Everyone who was fortunate enough to participate in Cycle India 2012 has been left with memories of a life-changing experience. All of us are able to relate to each other’s feelings and thoughts and, as such, I am sure the feelings of friendship amongst us will last a long time.
Age: 62 – the oldest cyclist and proud of it!
Home town: St Albans
Occupation: University lecturer and a nurse acupuncturist.
I’VE known [HEAL’s founder] Prasad for several years as we both belong to the British Medical Acupuncture Society; indeed, we both sit on council, so I have also known about HEAL and a bit about what it does.
How did I get to cycle? Well, last year, in January, I looked at the year ahead and thought ‘another one just the same – I need a challenge’. I had already decided to donate the money I had not spent on sending Christmas cards to HEAL and when I went onto the website to do so, there was my challenge, sitting there waiting for me.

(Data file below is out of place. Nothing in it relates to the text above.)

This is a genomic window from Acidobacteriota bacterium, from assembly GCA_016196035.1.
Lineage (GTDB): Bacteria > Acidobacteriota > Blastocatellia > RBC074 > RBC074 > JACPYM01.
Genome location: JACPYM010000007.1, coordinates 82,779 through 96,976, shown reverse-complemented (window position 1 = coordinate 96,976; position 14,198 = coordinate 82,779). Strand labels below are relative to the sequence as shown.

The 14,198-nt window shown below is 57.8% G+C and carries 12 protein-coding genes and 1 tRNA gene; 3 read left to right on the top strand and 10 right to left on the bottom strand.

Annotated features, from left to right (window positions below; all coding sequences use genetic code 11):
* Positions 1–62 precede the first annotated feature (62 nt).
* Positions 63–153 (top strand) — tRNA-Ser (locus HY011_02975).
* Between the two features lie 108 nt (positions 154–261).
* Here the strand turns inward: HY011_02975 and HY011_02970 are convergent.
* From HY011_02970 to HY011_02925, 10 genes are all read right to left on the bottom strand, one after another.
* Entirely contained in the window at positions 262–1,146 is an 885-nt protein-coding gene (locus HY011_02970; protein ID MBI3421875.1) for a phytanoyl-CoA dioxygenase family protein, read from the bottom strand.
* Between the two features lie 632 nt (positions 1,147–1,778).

I hadn’t been on a bike for about 15 years and then I had only been to the park with the kids, but I went to the shed and pulled it out – covered in spiders and cobwebs and tyres not just flat, but completely perished. Two days later, after a bit of repair and maintenance I went for a tentative ride round the block. And gradually over the year, I built up my stamina and strength and speed, found wonderful cycling routes, loved being out in all weathers, watching the seasons change and spotting the wildlife. I did most of my training on my own and, though I am not really a solitary soul, I loved it. I wasn’t sure I was ready for India and I worried that I would be too slow and hold everyone up or wouldn’t be able to do the hills and would feel disappointed. No need to have worried at all. Cycle India 2012 was utterly amazing in so many, many ways.